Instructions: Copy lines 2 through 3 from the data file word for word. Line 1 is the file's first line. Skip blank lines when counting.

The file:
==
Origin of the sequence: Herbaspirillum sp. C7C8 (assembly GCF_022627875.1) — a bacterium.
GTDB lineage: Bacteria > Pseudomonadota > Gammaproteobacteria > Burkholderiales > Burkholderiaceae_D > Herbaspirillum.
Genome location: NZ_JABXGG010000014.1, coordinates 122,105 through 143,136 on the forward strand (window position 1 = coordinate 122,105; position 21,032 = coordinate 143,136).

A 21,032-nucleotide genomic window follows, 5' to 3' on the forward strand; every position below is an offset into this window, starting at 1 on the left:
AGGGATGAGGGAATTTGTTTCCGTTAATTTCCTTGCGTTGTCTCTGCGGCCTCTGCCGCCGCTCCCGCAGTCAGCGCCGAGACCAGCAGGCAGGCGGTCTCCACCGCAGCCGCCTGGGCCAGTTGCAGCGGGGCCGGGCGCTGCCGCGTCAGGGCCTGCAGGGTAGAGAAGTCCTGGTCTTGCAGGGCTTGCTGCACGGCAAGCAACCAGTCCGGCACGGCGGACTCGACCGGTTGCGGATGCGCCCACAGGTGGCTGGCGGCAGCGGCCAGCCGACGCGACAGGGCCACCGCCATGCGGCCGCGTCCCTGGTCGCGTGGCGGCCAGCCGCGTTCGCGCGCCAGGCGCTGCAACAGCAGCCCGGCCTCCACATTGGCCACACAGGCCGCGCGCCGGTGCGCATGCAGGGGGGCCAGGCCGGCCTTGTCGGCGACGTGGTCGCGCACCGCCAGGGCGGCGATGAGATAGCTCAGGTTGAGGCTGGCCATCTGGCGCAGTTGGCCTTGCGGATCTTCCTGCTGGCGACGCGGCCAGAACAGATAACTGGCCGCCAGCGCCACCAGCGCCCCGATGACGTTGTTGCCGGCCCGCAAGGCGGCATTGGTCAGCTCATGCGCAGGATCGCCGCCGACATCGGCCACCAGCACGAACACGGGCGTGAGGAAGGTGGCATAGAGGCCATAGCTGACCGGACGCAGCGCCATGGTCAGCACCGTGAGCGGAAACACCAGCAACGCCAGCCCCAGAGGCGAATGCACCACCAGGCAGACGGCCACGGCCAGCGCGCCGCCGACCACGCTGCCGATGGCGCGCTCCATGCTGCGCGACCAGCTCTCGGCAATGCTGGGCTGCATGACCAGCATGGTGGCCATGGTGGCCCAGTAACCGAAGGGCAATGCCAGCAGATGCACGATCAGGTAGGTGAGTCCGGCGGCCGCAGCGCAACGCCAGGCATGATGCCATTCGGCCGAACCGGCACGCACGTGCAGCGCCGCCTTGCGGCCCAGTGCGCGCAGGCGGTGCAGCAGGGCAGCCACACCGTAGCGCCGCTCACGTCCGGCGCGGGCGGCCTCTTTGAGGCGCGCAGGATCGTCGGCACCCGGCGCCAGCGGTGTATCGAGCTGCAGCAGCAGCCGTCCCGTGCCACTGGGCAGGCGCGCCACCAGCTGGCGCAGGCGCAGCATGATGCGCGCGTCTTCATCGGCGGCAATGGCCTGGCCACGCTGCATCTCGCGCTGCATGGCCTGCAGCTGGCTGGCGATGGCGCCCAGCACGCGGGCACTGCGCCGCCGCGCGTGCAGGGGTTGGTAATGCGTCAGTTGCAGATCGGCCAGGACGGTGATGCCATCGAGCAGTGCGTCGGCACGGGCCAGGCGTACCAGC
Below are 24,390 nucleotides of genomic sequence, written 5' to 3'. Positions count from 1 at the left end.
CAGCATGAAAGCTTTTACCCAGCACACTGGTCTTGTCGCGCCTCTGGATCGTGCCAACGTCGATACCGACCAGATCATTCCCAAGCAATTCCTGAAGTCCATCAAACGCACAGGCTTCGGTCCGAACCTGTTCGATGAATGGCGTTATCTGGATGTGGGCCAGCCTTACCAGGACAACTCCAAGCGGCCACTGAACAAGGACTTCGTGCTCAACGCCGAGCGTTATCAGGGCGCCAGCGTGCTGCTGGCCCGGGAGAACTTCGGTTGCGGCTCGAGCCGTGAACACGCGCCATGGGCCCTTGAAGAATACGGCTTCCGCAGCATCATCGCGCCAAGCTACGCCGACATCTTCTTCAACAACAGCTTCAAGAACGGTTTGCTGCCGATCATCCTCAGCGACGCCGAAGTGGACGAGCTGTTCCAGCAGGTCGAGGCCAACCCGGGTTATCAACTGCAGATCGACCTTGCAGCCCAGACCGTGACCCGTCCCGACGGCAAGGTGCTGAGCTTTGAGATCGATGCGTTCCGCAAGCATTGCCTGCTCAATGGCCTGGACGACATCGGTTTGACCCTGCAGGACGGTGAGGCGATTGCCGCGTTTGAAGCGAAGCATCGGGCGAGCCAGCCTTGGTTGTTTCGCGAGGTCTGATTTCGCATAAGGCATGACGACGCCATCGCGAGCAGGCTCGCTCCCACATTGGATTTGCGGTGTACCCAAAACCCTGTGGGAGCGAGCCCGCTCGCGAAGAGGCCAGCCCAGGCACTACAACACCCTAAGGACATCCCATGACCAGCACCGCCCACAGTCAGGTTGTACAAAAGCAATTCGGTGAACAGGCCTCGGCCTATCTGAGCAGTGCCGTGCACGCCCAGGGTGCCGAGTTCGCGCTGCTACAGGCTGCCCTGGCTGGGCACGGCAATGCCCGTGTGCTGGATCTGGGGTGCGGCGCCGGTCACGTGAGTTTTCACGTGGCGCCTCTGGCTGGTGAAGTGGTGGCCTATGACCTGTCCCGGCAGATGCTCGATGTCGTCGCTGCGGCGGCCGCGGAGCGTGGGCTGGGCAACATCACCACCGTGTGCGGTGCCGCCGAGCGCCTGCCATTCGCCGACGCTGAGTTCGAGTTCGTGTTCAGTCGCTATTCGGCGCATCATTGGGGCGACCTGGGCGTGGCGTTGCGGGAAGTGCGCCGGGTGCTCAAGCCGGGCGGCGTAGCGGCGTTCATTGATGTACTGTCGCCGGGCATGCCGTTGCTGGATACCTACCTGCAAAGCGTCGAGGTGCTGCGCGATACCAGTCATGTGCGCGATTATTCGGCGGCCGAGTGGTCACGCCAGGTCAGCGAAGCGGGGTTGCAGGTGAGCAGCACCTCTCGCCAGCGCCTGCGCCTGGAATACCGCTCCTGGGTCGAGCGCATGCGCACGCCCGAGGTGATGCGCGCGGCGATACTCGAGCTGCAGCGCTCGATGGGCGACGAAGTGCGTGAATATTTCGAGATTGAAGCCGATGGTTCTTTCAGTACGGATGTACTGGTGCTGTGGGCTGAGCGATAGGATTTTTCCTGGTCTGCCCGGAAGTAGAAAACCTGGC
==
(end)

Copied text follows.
GTDB lineage: Bacteria > Pseudomonadota > Gammaproteobacteria > Burkholderiales > Burkholderiaceae_D > Herbaspirillum.
Genome location: NZ_JABXGG010000014.1, coordinates 122,105 through 143,136 on the forward strand (window position 1 = coordinate 122,105; position 21,032 = coordinate 143,136).